So my boyfriend just turned 25 a few weeks back. And if you know me at all, you know I love a good birthday party. In fact, I'm downright obnoxious when it comes to birthdays. I think you should be celebrated every minute of the day you were born. And when it's my birthday I like to turn it into a weekend long event (ok, sometimes week long). Justin is not of the same mindset. Don't get me wrong, he loves other peoples birthday- every birthday I've spent with him has been amazing. Last year was my first birthday away from my family in Atlanta, and he surprised me by doing everything that my family does on my birthday at home. I showed up to his apartment and he covered my eyes, walked me into his room, and he had laid out sweatpants and a birthday card (it's a rule on my birthday at home that every one has to wear sweatpants).
After changing into my *super chic* birthday outfit, he handed me a glass of wine and pulled a crock pot out of the laundry room (at which point I almost cried from laughing- he had hidden the crockpot by the washing machine to make sure I didn't see it beforehand!) and he made me BEEF STROGANOFF!
This was huge for 2 reasons:
1. It's what my mom always makes for my birthday, even though it's the middle of August.
2. HE NEVER COOKS!
(It might not look like much, but it honestly made me smile from ear to ear- and it tasted good too!)
After that he took me out for wine and dessert at the cutest little local gallery/bar and it was just the most perfect day. The year before that he surprised me with a trip to New York and The U.S. Open (along with a whole Gossip Girl themed day- we even went to Bergdorf's and tried on $17,000 coats pretending like we were rich kids.)
So you see- he's pretty fantastic. And he does love birthdays, just not his own. He's not one to draw attention to his birthday (did I mention he has zero forms of social media? He hates it. So no one except his family and close friends remember it's his birthday.)
Usually I'm fine with letting his birthday pass in obscurity and to celebrate it quietly with just us and a few friends. Not this year. He was turning 25 and I wanted EVERYONE to know. So we had a night at The Ritz (Blog post coming soon!) and the next day we had a surprise party at The Peculiar Rabbit. Bar tab, food, pool, you name it. He was thrilled (I think).
And on Sunday... I cooked Fat Girl Sunday Dinner. Usually Fat Girl Sunday is reserved strictly for fast food and to-go orders. But for this special day I insisted I cook. What did he want?
I am not kidding. Spam. He grew up in Hawaii and used to eat Spam all the time as a kid. I was raised thinking it was a nasty fake meat you didn't want to go near and only ate on a dare. But alas, it was his birthday and not mine. So I made one of his favorite childhood snacks- Spam Musubi.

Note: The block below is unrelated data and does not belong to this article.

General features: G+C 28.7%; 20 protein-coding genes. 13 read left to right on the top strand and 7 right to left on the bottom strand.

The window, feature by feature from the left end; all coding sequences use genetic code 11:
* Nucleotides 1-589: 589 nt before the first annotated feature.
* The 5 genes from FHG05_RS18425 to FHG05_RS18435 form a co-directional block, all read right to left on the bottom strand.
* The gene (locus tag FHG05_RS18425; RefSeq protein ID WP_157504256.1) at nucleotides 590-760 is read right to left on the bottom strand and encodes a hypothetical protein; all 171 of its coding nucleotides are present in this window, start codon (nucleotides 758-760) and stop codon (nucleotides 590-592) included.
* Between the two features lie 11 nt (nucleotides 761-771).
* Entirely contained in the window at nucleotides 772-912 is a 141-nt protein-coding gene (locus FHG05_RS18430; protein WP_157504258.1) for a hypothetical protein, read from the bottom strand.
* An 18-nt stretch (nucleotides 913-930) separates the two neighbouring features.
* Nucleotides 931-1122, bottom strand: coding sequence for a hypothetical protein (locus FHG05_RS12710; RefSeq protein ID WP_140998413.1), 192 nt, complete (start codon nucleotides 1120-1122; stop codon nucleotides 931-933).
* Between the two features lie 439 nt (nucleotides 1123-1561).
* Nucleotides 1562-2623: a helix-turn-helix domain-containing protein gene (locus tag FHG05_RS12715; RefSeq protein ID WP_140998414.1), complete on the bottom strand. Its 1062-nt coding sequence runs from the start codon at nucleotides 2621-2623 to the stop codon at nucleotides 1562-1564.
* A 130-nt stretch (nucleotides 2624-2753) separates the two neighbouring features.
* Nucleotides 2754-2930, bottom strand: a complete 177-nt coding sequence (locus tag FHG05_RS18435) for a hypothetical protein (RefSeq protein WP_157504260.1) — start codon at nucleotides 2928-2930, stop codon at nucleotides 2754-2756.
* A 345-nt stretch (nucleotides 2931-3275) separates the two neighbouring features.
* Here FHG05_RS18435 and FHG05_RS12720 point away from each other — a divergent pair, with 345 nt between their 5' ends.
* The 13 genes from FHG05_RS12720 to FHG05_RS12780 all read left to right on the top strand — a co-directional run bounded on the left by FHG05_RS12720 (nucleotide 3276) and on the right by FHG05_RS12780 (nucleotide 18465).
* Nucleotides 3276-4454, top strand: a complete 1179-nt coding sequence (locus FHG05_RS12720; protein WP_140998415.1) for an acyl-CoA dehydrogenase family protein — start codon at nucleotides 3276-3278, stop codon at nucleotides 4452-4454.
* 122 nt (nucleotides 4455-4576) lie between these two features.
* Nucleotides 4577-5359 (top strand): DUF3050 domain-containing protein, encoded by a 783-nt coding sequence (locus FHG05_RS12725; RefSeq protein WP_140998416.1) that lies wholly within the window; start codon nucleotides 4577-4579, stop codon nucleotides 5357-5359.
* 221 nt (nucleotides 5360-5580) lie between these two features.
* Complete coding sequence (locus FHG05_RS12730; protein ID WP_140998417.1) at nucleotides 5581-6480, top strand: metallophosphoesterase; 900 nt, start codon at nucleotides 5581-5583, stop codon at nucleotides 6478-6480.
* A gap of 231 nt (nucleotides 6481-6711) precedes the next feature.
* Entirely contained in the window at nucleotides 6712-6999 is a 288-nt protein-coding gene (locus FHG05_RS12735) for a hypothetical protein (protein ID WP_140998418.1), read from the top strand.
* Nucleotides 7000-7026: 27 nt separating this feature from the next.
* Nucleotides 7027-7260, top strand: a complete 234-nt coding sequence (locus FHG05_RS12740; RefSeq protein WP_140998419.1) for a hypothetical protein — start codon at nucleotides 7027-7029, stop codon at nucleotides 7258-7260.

We made a special trip to Super G Mart to find all the necessary equipment and honestly that was half the fun in itself. We strolled up and down aisles and discovered all sorts of unusual foods I'd never seen before- and many that he ate as a kid in Hawaii. We snagged some Korean food from the restaurant inside the mart (SO GOOD- if you live in Charlotte, it's worth the drive), and headed back to the apartment to commence the birthday feast.
I have to say. Spam is good. Weird, I know. And I wouldn't recommend being the one to take it out of the can... it's an image I'll never forget. But I think it's something everyone should try.
I didn't even know what spam musubi was, much less how to make it, so I got my recipe from All Recipes.
- 2 cups short grain white rice
- 2 cups water
- 6 Tbsp rice vinegar
- 1/4 cup soy sauce
- 1/4 cup oyster sauce
- 1/2 cup white sugar
- 1 (12 oz.) container of Spam
- 5 sheets nori
- 2 Tbsp vegetable oil
- Soak uncooked rice for 4 hours; drain and rinse.
- In a saucepan bring 2 cups water to a boil. Add rice and stir. Reduce heat, cover, and simmer for 20 minutes. Stir in rice vinegar, and set aside to cool.
- In a separate bowl, stir together soy sauce, oyster sauce, and sugar until sugar is completely dissolved. Slice luncheon meat lengthwise into 10 slices, or to desired thickness, and marinate in sauce for 5 minutes.
- In a large skillet, heat oil over medium high heat. Cook slices for 2 minutes per side, or until lightly browned. Cut nori sheets in half and lay on a flat work surface.
- Place a rice press in the center of the sheet, and press rice tightly inside. Top with a slice of luncheon meat, and remove press. Wrap nori around rice mold, sealing edges with a small amount of water. (Rice may also be formed by hand in the shape of the meat slices, 1 inch thick.) Musubi may be served warm or chilled.